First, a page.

Moral: If you ever find yourself sleeping by a fire in a living room in Oklahoma, check the blankets for stickers.
#8 Small Towns, Deep Woods, Real Life
I’ve begun to suspect that millions of people in one city isn’t the way humans were meant to live. I’m talking about places like LA and New York.
This suspicion was confirmed after spending 10 days in small towns.
Sure, there’s not as much happening and nowhere to go after 10pm. But you know what there is? Space – and lots of it. Space to breathe. Space to stretch out. Space that allows you to have some privacy from time to time. There are quiet mornings with coffee, birds chirping and deer walking by. There is peace.
The first morning back in LA, I went outside to get some fresh air. I was instantly assaulted by car horns, bumper to bumper traffic, hundreds of people walking in every direction and a dozen or more homeless people screaming in agony, throwing garbage all over the sidewalks and asking for money.
It was awful. This is not how human beings were meant to live. I love LA, I’m just in the wrong area. In the future I see trees. Lots and lots of trees. Not sure where exactly, but there will be trees there. And less (way less) people.
Moral: Move to where the trees are. While the big cities offer more fun and opportunity, having too many people in one area isn’t natural and could be harmful to your mental health. Look for trees, listen for birds, watch for stars.
#9 Dog Slobber
When I stopped drinking nine years ago, the addictive thing in me had to switch to other things. Coffee, exercise, the internet and obsessive compulsive stuff. With nothing else to do, my mind started worrying about germs, body hair and all sorts of little things that most people never think about.
One thing that really started bothering me was touching animals. Anytime a cat or dog got near me I would run away in horror. I love animals more than humans but when they come near me all I see is hair, slobber, vomit, germs, allergies, fecal matter and pee. For the last few years, the only way I could interact with dogs and cats was to pet them with a wooden stick.
I have suffered from terrible allergies with cats for most of my life, so it’s not all unjustified, but I’m sure my reactions are over the top.
When I got to my Mom’s place in Tahlequah I was immediately assaulted by her trio of small dogs. When a new person comes over they jump, wiggle and bark uncontrollably in a high pitch that can break eardrums. The trick is, you have to pet them for about 30 seconds and they’ll stop. But until you pet them, they will not stop freaking out.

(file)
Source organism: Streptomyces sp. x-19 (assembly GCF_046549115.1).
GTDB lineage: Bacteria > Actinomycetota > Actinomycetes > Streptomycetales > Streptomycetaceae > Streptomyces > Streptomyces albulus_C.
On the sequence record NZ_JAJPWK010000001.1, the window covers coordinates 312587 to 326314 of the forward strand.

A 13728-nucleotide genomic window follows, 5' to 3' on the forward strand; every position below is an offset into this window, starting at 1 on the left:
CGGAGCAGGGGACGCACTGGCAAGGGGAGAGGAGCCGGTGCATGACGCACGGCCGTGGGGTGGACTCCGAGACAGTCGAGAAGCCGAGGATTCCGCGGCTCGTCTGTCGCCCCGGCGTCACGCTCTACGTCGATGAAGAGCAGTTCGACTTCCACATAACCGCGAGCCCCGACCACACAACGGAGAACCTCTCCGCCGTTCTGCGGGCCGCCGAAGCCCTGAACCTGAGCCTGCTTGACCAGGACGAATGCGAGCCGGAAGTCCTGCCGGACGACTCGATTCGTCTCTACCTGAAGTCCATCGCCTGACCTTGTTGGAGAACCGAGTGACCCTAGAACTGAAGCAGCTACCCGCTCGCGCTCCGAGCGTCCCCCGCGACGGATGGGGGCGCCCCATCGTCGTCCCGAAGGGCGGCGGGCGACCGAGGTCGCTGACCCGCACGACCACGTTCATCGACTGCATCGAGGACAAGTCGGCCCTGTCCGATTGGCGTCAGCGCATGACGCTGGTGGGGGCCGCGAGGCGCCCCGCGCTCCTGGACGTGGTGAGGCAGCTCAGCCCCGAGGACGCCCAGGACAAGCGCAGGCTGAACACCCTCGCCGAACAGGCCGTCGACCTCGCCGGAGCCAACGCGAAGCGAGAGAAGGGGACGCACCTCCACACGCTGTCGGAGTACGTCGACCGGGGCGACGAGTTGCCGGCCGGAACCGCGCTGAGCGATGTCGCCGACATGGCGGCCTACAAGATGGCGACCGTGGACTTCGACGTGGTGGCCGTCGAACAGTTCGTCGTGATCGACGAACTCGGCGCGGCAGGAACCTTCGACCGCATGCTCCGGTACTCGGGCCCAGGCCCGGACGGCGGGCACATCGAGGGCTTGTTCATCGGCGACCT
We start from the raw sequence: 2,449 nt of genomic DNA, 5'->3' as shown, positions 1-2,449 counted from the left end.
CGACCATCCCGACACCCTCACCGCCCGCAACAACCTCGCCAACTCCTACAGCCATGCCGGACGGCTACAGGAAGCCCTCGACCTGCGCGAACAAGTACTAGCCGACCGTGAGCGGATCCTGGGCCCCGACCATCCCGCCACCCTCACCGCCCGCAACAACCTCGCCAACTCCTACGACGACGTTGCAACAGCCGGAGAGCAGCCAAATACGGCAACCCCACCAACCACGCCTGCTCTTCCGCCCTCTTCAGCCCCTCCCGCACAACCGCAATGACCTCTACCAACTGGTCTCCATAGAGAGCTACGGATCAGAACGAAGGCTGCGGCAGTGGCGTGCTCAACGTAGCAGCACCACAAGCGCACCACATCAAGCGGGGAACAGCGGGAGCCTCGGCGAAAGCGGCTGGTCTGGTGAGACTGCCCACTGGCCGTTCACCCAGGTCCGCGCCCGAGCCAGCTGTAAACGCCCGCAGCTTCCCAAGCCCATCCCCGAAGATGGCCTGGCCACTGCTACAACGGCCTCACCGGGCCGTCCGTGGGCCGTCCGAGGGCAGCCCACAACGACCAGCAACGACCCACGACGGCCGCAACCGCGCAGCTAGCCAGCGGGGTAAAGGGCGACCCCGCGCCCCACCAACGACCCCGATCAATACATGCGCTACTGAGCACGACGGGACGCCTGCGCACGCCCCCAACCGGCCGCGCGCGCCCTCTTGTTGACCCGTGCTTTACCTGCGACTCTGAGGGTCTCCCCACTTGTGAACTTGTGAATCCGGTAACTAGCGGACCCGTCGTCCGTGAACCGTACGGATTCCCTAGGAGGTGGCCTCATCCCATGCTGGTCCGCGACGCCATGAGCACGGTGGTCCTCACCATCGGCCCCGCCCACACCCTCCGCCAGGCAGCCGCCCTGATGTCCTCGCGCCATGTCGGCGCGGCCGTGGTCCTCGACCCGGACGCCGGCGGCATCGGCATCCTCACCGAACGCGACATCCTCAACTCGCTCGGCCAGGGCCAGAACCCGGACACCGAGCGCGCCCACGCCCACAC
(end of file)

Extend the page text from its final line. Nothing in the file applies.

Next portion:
This year I decided to just go for it. I love the little dogs dearly but spend most of my holiday trips at home running from them or chasing them away with spray bottles filled with water. This time I just let them have their way with me.
Me and the dogs had a blast. We played outside, chased balls and watched TV. I didn’t break out in hives or anything, and I’m sure the dogs had fun. But there were definitely some unrequested tongue kisses I could have lived without.
Moral: Let dogs love you. They may smell like hell, slobber all over you and leave you covered in disgusting hair… but they’ll also be your best friend and make you smile a whole, whole lot. Still undecided on cats. 🙂
#10 Talking Openly About Uncomfortable Subjects
On one of the last days of the trip I had a really open and honest conversation with a family member about an uncomfortable subject. It was something we’d both been thinking about, but neither of us wanted to bring it up.
After we talked it over, I felt a huge relief come over me and I’m sure the feeling was mutual. It seems like it’s never as big of a deal as you think it will be, and putting it off just makes things worse.
A ten minute talk was all it took – and I think we both slept a little better that night.
Moral: Talk about uncomfortable things with people you love as soon as possible. The longer you let it go, the worse it could get. Like ripping off a bandaid, it hurts like hell for a second and then it smooths out just fine.
So those are ten memories from my trip to Oklahoma. It was a great adventure and I can’t wait to do it again. I’m heading back for Christmas in about a week.
I hope one of my memories is helpful to you, or at least entertaining.
I’ll be making and posting more soon.
S Y I T F